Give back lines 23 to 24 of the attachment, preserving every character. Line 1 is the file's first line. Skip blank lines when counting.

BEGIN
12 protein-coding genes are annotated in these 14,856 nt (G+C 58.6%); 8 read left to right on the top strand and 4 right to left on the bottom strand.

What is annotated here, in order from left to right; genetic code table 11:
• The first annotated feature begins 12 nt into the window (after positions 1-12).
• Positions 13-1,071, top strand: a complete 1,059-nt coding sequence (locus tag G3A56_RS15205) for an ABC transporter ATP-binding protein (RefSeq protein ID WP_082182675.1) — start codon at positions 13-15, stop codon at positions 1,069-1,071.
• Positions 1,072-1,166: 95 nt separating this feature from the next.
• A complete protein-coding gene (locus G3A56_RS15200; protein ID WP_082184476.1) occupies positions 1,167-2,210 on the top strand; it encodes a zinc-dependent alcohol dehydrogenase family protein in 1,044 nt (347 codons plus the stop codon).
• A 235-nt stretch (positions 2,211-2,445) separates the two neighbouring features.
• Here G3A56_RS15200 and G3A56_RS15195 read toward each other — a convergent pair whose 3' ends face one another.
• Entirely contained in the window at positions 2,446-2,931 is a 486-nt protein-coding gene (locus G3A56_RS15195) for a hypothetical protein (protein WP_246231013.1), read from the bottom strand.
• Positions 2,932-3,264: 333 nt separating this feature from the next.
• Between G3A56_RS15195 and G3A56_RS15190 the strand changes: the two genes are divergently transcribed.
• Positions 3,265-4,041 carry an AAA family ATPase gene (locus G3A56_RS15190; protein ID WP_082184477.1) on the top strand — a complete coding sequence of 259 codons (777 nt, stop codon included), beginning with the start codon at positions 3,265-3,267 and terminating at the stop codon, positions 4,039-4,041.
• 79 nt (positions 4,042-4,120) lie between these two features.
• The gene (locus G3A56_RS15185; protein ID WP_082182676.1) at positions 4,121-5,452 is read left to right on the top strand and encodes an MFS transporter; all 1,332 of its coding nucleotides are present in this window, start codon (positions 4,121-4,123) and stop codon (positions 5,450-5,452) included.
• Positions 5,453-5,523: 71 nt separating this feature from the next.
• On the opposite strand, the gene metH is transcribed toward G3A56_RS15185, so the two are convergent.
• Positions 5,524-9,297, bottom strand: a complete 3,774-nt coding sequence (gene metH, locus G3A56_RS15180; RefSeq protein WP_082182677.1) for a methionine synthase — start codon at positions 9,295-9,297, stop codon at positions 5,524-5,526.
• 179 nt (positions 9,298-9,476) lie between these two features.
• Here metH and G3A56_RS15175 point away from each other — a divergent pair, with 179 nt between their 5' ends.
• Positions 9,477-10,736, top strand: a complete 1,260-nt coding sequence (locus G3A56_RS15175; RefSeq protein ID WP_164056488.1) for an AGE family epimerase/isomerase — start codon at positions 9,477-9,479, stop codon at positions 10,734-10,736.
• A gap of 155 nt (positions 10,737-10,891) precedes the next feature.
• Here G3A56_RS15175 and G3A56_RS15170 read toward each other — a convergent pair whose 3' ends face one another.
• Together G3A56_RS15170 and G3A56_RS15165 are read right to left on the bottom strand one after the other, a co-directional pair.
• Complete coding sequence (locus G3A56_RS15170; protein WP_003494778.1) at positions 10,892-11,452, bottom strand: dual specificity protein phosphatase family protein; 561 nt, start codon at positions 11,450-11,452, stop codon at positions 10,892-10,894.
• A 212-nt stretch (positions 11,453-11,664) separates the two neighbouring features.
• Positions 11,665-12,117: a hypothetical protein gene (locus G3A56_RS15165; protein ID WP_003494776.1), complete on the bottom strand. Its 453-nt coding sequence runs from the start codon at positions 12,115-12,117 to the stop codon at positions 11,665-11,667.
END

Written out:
• Together G3A56_RS15170 and G3A56_RS15165 are read right to left on the bottom strand one after the other, a co-directional pair.
• Complete coding sequence (locus G3A56_RS15170; protein WP_003494778.1) at positions 10,892-11,452, bottom strand: dual specificity protein phosphatase family protein; 561 nt, start codon at positions 11,450-11,452, stop codon at positions 10,892-10,894.